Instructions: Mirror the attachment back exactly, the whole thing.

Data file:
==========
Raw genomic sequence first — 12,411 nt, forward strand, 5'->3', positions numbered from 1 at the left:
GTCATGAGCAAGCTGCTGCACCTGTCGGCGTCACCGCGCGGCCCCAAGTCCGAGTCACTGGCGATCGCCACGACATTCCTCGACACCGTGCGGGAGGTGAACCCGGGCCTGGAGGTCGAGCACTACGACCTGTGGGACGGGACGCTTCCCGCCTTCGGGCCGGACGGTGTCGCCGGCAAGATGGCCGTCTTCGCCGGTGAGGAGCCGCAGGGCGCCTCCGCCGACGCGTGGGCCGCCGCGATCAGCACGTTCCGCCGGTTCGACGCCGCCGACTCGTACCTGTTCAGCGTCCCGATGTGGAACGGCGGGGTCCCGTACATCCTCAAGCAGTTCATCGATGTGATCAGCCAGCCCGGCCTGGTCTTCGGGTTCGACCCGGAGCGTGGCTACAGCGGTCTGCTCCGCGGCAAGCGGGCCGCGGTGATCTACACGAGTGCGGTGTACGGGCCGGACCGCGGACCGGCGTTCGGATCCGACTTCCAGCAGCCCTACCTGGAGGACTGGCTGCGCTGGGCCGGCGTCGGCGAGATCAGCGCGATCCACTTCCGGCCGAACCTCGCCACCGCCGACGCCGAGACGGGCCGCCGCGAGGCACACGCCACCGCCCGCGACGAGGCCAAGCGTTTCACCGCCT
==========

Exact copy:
Raw genomic sequence first — 12,411 nt, forward strand, 5'->3', positions numbered from 1 at the left:
GTCATGAGCAAGCTGCTGCACCTGTCGGCGTCACCGCGCGGCCCCAAGTCCGAGTCACTGGCGATCGCCACGACATTCCTCGACACCGTGCGGGAGGTGAACCCGGGCCTGGAGGTCGAGCACTACGACCTGTGGGACGGGACGCTTCCCGCCTTCGGGCCGGACGGTGTCGCCGGCAAGATGGCCGTCTTCGCCGGTGAGGAGCCGCAGGGCGCCTCCGCCGACGCGTGGGCCGCCGCGATCAGCACGTTCCGCCGGTTCGACGCCGCCGACTCGTACCTGTTCAGCGTCCCGATGTGGAACGGCGGGGTCCCGTACATCCTCAAGCAGTTCATCGATGTGATCAGCCAGCCCGGCCTGGTCTTCGGGTTCGACCCGGAGCGTGGCTACAGCGGTCTGCTCCGCGGCAAGCGGGCCGCGGTGATCTACACGAGTGCGGTGTACGGGCCGGACCGCGGACCGGCGTTCGGATCCGACTTCCAGCAGCCCTACCTGGAGGACTGGCTGCGCTGGGCCGGCGTCGGCGAGATCAGCGCGATCCACTTCCGGCCGAACCTCGCCACCGCCGACGCCGAGACGGGCCGCCGCGAGGCACACGCCACCGCCCGCGACGAGGCCAAGCGTTTCACCGCCT